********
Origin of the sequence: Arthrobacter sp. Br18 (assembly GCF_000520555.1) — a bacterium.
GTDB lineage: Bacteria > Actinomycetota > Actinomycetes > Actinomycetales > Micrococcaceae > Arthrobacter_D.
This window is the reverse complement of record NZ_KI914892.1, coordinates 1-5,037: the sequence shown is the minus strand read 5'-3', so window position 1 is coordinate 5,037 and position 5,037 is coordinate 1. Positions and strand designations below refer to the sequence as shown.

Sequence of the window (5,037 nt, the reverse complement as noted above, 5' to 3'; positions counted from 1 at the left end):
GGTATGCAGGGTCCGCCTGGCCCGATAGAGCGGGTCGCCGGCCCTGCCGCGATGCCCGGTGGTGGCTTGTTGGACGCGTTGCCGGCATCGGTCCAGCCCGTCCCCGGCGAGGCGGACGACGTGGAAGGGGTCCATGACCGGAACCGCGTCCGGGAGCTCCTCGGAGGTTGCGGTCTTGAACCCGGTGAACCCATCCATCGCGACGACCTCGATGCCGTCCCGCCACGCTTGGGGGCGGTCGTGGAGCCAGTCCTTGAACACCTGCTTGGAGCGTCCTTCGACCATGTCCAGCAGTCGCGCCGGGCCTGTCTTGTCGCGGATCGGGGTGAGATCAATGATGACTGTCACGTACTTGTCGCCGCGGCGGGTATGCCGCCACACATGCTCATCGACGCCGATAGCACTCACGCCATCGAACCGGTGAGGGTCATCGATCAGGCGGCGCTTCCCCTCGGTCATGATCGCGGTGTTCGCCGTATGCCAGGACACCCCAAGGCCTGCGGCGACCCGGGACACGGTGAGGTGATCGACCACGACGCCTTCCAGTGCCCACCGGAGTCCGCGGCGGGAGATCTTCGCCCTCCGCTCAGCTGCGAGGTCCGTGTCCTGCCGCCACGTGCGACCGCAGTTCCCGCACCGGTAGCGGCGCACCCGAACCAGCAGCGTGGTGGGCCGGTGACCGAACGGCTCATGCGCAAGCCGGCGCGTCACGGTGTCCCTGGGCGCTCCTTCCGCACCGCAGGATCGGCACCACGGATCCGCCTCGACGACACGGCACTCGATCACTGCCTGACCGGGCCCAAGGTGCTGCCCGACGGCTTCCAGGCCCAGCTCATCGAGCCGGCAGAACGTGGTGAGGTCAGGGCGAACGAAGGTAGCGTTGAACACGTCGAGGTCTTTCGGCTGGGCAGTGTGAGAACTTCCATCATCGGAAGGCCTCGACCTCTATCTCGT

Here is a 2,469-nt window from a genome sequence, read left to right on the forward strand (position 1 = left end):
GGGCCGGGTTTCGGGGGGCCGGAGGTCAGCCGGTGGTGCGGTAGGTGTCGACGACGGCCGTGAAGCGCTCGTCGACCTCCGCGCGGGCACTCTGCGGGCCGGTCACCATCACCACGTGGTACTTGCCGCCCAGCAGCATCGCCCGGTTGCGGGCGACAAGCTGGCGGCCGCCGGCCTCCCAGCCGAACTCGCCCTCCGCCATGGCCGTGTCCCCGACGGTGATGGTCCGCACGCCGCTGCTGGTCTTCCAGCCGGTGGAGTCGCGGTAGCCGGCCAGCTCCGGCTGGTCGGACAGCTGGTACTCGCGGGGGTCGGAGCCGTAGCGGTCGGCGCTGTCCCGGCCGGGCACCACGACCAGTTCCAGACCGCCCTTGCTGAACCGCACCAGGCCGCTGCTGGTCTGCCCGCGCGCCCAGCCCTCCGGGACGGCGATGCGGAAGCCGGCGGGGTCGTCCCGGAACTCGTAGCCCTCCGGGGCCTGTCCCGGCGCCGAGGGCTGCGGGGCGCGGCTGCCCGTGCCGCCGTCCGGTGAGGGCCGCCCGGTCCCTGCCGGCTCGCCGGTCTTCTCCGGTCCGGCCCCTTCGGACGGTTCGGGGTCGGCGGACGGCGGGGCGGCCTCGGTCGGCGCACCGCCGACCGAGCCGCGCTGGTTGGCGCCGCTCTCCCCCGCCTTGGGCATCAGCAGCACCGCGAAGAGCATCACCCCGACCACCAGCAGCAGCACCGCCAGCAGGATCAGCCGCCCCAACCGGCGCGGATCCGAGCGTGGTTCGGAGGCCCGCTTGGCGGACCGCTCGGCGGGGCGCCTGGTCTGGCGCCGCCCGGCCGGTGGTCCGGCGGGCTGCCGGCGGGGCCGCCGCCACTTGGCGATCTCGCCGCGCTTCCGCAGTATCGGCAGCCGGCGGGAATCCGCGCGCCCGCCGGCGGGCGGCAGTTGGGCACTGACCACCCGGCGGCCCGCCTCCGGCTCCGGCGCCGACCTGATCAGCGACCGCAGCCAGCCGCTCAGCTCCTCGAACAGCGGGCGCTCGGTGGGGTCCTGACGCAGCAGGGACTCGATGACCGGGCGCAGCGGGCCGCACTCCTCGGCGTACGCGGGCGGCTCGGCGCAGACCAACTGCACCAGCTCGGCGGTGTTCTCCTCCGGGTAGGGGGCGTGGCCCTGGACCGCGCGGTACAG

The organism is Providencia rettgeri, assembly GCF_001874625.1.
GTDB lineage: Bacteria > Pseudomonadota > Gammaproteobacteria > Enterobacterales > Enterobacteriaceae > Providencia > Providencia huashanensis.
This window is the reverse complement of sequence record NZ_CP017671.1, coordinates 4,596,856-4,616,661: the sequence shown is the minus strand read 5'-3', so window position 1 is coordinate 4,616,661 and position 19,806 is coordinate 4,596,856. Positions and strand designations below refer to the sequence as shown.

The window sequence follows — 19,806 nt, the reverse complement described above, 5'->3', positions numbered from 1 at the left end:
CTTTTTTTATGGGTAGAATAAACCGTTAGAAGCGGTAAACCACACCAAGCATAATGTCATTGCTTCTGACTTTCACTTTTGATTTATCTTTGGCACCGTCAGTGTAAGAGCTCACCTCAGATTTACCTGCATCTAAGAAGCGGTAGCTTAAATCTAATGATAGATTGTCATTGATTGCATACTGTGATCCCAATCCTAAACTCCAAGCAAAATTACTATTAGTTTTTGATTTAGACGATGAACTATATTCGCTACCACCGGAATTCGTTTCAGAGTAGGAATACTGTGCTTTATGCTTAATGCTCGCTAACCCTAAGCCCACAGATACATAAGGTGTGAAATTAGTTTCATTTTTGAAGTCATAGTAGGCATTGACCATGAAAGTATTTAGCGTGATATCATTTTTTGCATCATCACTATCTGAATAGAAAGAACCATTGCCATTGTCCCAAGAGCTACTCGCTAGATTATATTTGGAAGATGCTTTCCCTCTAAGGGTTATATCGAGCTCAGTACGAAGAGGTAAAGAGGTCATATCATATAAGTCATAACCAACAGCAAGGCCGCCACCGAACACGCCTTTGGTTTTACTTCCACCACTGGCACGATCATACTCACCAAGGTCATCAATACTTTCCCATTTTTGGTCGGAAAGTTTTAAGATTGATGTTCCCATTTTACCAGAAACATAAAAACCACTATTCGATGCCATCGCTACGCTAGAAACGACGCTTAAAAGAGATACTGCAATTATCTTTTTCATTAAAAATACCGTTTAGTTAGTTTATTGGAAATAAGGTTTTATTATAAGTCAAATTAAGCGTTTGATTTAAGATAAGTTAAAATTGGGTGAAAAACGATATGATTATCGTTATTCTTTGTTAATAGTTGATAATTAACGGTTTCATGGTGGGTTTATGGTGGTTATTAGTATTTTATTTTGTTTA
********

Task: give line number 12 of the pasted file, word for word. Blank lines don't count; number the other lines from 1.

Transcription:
CTTTTTTTATGGGTAGAATAAACCGTTAGAAGCGGTAAACCACACCAAGCATAATGTCATTGCTTCTGACTTTCACTTTTGATTTATCTTTGGCACCGTCAGTGTAAGAGCTCACCTCAGATTTACCTGCATCTAAGAAGCGGTAGCTTAAATCTAATGATAGATTGTCATTGATTGCATACTGTGATCCCAATCCTAAACTCCAAGCAAAATTACTATTAGTTTTTGATTTAGACGATGAACTATATTCGCTACCACCGGAATTCGTTTCAGAGTAGGAATACTGTGCTTTATGCTTAATGCTCGCTAACCCTAAGCCCACAGATACATAAGGTGTGAAATTAGTTTCATTTTTGAAGTCATAGTAGGCATTGACCATGAAAGTATTTAGCGTGATATCATTTTTTGCATCATCACTATCTGAATAGAAAGAACCATTGCCATTGTCCCAAGAGCTACTCGCTAGATTATATTTGGAAGATGCTTTCCCTCTAAGGGTTATATCGAGCTCAGTACGAAGAGGTAAAGAGGTCATATCATATAAGTCATAACCAACAGCAAGGCCGCCACCGAACACGCCTTTGGTTTTACTTCCACCACTGGCACGATCATACTCACCAAGGTCATCAATACTTTCCCATTTTTGGTCGGAAAGTTTTAAGATTGATGTTCCCATTTTACCAGAAACATAAAAACCACTATTCGATGCCATCGCTACGCTAGAAACGACGCTTAAAAGAGATACTGCAATTATCTTTTTCATTAAAAATACCGTTTAGTTAGTTTATTGGAAATAAGGTTTTATTATAAGTCAAATTAAGCGTTTGATTTAAGATAAGTTAAAATTGGGTGAAAAACGATATGATTATCGTTATTCTTTGTTAATAGTTGATAATTAACGGTTTCATGGTGGGTTTATGGTGGTTATTAGTATTTTATTTTGTTTA